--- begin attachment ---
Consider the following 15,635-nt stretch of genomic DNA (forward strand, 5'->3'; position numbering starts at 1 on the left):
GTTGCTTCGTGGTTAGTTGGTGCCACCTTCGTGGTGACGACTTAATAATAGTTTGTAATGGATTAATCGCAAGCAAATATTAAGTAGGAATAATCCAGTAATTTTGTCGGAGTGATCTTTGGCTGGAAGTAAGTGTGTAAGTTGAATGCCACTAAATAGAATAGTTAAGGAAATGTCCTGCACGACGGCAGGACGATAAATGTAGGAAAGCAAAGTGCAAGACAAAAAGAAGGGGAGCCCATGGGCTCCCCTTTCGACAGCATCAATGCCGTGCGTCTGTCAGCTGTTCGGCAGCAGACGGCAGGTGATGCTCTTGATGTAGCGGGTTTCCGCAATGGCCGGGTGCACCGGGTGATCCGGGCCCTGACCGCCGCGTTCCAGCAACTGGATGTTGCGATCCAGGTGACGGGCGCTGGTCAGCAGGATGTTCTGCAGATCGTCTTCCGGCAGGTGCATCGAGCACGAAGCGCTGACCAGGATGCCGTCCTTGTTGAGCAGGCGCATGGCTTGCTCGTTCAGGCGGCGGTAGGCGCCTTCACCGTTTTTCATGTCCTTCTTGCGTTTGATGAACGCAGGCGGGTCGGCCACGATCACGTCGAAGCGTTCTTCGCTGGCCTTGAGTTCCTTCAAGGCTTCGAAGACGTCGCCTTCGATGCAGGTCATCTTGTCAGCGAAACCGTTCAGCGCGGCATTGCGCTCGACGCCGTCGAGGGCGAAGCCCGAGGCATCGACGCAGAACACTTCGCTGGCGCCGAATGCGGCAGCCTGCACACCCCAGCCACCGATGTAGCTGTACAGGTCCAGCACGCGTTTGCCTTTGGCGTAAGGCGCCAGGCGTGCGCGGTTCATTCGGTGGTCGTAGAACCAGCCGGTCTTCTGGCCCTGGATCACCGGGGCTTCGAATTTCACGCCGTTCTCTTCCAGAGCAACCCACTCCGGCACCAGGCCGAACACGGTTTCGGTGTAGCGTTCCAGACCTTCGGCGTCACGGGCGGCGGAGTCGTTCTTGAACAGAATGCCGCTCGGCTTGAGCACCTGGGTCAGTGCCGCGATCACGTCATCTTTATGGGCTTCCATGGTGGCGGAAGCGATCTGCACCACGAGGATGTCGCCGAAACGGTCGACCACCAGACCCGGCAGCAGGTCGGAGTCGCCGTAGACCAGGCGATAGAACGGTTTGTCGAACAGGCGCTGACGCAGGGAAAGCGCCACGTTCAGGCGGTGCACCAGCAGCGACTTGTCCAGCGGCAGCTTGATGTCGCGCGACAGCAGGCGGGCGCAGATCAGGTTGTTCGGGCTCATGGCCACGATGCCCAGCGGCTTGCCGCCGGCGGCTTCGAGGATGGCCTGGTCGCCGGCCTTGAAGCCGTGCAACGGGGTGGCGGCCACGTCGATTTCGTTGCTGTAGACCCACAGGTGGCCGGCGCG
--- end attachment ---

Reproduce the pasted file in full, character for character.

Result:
Consider the following 15,635-nt stretch of genomic DNA (forward strand, 5'->3'; position numbering starts at 1 on the left):
GTTGCTTCGTGGTTAGTTGGTGCCACCTTCGTGGTGACGACTTAATAATAGTTTGTAATGGATTAATCGCAAGCAAATATTAAGTAGGAATAATCCAGTAATTTTGTCGGAGTGATCTTTGGCTGGAAGTAAGTGTGTAAGTTGAATGCCACTAAATAGAATAGTTAAGGAAATGTCCTGCACGACGGCAGGACGATAAATGTAGGAAAGCAAAGTGCAAGACAAAAAGAAGGGGAGCCCATGGGCTCCCCTTTCGACAGCATCAATGCCGTGCGTCTGTCAGCTGTTCGGCAGCAGACGGCAGGTGATGCTCTTGATGTAGCGGGTTTCCGCAATGGCCGGGTGCACCGGGTGATCCGGGCCCTGACCGCCGCGTTCCAGCAACTGGATGTTGCGATCCAGGTGACGGGCGCTGGTCAGCAGGATGTTCTGCAGATCGTCTTCCGGCAGGTGCATCGAGCACGAAGCGCTGACCAGGATGCCGTCCTTGTTGAGCAGGCGCATGGCTTGCTCGTTCAGGCGGCGGTAGGCGCCTTCACCGTTTTTCATGTCCTTCTTGCGTTTGATGAACGCAGGCGGGTCGGCCACGATCACGTCGAAGCGTTCTTCGCTGGCCTTGAGTTCCTTCAAGGCTTCGAAGACGTCGCCTTCGATGCAGGTCATCTTGTCAGCGAAACCGTTCAGCGCGGCATTGCGCTCGACGCCGTCGAGGGCGAAGCCCGAGGCATCGACGCAGAACACTTCGCTGGCGCCGAATGCGGCAGCCTGCACACCCCAGCCACCGATGTAGCTGTACAGGTCCAGCACGCGTTTGCCTTTGGCGTAAGGCGCCAGGCGTGCGCGGTTCATTCGGTGGTCGTAGAACCAGCCGGTCTTCTGGCCCTGGATCACCGGGGCTTCGAATTTCACGCCGTTCTCTTCCAGAGCAACCCACTCCGGCACCAGGCCGAACACGGTTTCGGTGTAGCGTTCCAGACCTTCGGCGTCACGGGCGGCGGAGTCGTTCTTGAACAGAATGCCGCTCGGCTTGAGCACCTGGGTCAGTGCCGCGATCACGTCATCTTTATGGGCTTCCATGGTGGCGGAAGCGATCTGCACCACGAGGATGTCGCCGAAACGGTCGACCACCAGACCCGGCAGCAGGTCGGAGTCGCCGTAGACCAGGCGATAGAACGGTTTGTCGAACAGGCGCTGACGCAGGGAAAGCGCCACGTTCAGGCGGTGCACCAGCAGCGACTTGTCCAGCGGCAGCTTGATGTCGCGCGACAGCAGGCGGGCGCAGATCAGGTTGTTCGGGCTCATGGCCACGATGCCCAGCGGCTTGCCGCCGGCGGCTTCGAGGATGGCCTGGTCGCCGGCCTTGAAGCCGTGCAACGGGGTGGCGGCCACGTCGATTTCGTTGCTGTAGACCCACAGGTGGCCGGCGCG